The next step is to grab back your power base. Seize back the strategic positioning role. Downplay the scorekeeper role. Get involved in business model discussions. Put companies on the right path. Place yourself in the middle of company decisions where there are long-term implications. Be the “strategy whisperer” who never lets the CEO forget about the strategic implications embedded in day-to-day decisions.
The second approach would be to adapt strategic planning to be vital to the new reality. This would include things like:
a) Make scorekeeping a more valuable function by doing a better job of linking numbers to strategic initiatives and helping teams make their numbers.
b) Do a better job of helping companies get VC funding and to cash in.
c) Become a public relations expert. Show you can master the strategic language that gets more money from VCs and when cashing in.
d) Show that you can be fast and provide insights today rather than waiting for a year-long planning cycle to occur.
e) Show that there can be a more strategic approach to innovation than just “trying a bunch of stuff hoping something will work.” I looked at this in more detail in my prior blog.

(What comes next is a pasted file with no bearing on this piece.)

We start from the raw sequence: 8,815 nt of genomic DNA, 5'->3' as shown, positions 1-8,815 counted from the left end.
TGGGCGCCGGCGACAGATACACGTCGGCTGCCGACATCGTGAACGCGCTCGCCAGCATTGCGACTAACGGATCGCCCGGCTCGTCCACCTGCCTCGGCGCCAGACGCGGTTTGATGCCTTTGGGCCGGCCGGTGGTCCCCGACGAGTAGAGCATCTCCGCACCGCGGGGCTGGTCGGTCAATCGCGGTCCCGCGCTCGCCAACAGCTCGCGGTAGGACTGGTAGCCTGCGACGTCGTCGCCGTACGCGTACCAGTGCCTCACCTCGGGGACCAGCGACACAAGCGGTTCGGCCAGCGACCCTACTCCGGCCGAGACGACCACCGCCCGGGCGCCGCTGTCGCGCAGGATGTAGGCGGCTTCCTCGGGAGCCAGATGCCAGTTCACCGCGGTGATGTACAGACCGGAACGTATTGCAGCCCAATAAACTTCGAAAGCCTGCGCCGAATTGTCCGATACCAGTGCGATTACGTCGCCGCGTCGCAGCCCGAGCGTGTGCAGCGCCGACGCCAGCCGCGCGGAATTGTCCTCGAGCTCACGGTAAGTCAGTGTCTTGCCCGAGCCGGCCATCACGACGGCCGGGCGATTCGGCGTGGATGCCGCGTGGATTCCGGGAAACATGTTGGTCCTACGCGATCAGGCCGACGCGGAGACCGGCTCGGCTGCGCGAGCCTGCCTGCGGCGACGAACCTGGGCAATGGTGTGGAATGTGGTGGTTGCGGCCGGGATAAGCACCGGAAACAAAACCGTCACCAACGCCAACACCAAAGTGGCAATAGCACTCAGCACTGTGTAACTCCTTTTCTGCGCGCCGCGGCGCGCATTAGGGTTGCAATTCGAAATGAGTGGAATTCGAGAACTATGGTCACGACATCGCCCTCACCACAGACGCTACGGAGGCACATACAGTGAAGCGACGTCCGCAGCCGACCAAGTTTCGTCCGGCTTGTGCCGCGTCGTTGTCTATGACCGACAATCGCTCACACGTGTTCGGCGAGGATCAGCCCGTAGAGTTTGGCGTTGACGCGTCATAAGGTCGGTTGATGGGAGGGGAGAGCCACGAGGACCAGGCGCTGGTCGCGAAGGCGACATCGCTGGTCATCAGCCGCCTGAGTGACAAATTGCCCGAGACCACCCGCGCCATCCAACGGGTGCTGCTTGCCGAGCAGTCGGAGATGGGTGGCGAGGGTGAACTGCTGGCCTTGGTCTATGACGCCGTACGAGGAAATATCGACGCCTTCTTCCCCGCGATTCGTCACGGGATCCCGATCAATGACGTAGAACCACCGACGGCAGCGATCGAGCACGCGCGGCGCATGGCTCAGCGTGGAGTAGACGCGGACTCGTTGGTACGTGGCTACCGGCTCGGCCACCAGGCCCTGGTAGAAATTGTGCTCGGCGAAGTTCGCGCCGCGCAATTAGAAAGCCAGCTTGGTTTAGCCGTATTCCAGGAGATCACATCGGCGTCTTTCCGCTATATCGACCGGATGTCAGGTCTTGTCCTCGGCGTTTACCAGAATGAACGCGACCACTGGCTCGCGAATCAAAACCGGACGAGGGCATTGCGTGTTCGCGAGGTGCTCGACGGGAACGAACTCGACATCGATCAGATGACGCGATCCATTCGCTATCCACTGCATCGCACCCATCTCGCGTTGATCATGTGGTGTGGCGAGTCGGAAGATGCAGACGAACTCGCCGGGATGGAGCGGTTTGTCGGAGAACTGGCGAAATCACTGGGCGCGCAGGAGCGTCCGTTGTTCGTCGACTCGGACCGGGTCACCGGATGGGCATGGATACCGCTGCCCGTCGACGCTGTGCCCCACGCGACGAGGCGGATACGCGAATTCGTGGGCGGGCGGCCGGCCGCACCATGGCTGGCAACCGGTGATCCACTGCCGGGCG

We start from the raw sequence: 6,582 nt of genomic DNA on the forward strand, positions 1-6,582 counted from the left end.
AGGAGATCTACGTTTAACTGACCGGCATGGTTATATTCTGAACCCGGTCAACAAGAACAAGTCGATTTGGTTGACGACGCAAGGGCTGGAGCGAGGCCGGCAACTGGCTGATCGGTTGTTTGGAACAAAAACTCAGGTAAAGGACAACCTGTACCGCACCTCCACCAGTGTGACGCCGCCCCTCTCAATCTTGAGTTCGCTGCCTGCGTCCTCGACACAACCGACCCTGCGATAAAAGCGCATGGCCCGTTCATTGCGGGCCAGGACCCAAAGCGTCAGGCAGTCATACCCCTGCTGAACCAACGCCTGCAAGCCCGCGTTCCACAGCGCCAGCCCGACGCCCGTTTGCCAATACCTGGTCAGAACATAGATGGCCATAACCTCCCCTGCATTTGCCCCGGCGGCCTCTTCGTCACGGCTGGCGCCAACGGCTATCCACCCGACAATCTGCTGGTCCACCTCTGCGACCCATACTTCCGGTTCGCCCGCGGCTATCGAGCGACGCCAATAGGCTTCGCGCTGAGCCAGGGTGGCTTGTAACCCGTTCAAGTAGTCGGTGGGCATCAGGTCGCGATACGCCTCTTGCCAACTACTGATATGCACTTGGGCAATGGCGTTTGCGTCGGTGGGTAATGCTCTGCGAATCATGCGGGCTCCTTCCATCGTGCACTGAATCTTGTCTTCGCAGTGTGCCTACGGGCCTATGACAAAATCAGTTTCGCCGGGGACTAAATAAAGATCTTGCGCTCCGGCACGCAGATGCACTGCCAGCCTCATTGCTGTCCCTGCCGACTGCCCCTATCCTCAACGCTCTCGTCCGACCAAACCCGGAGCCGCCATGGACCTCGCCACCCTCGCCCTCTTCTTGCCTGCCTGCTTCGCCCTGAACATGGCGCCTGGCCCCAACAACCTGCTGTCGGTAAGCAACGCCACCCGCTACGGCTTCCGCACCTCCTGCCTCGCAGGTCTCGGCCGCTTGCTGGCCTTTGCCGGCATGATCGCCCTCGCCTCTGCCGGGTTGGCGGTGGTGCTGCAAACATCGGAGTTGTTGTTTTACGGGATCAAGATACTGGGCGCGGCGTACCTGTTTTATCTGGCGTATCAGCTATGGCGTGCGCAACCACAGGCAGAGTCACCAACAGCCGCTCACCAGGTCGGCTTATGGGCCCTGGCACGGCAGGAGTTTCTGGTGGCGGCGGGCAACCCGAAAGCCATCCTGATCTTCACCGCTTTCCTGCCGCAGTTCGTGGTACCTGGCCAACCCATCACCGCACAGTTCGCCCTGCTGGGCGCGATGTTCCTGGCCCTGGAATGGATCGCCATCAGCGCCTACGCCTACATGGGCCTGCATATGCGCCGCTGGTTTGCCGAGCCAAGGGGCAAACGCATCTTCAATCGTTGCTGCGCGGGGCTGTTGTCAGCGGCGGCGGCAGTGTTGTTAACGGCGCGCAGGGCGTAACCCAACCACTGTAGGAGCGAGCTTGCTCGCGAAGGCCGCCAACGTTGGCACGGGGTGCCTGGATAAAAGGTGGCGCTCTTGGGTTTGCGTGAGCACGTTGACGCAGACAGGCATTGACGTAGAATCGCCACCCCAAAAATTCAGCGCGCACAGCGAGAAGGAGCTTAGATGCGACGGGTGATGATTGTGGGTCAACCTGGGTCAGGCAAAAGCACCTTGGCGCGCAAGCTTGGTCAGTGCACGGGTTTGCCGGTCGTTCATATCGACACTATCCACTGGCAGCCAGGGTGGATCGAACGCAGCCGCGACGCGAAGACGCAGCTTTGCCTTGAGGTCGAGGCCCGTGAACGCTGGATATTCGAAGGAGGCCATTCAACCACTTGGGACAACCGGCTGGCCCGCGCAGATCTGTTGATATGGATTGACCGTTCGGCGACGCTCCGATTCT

Finally, show everyone how including a consideration of long-term implications when making short-term decisions leads to better short-term decisions. This gets at the heart of the issue facing most leaders.
It is true that traditional strategic planning has gone out of favor and that innovation is the “flavor of the day.” To regain relevancy, strategic planners need to either:
a) Re-educate management as to the value traditional planning can bring; or
b) Adapt strategic planning to be a more vital element in the new management priorities.
The proper approach depends on your current situation, although a blend of both is probably required.
There is no value in being “the strategy person” if nobody is looking for a strategy person. So job #1 is to come up with a strategy to make being the strategy person a valuable title to have.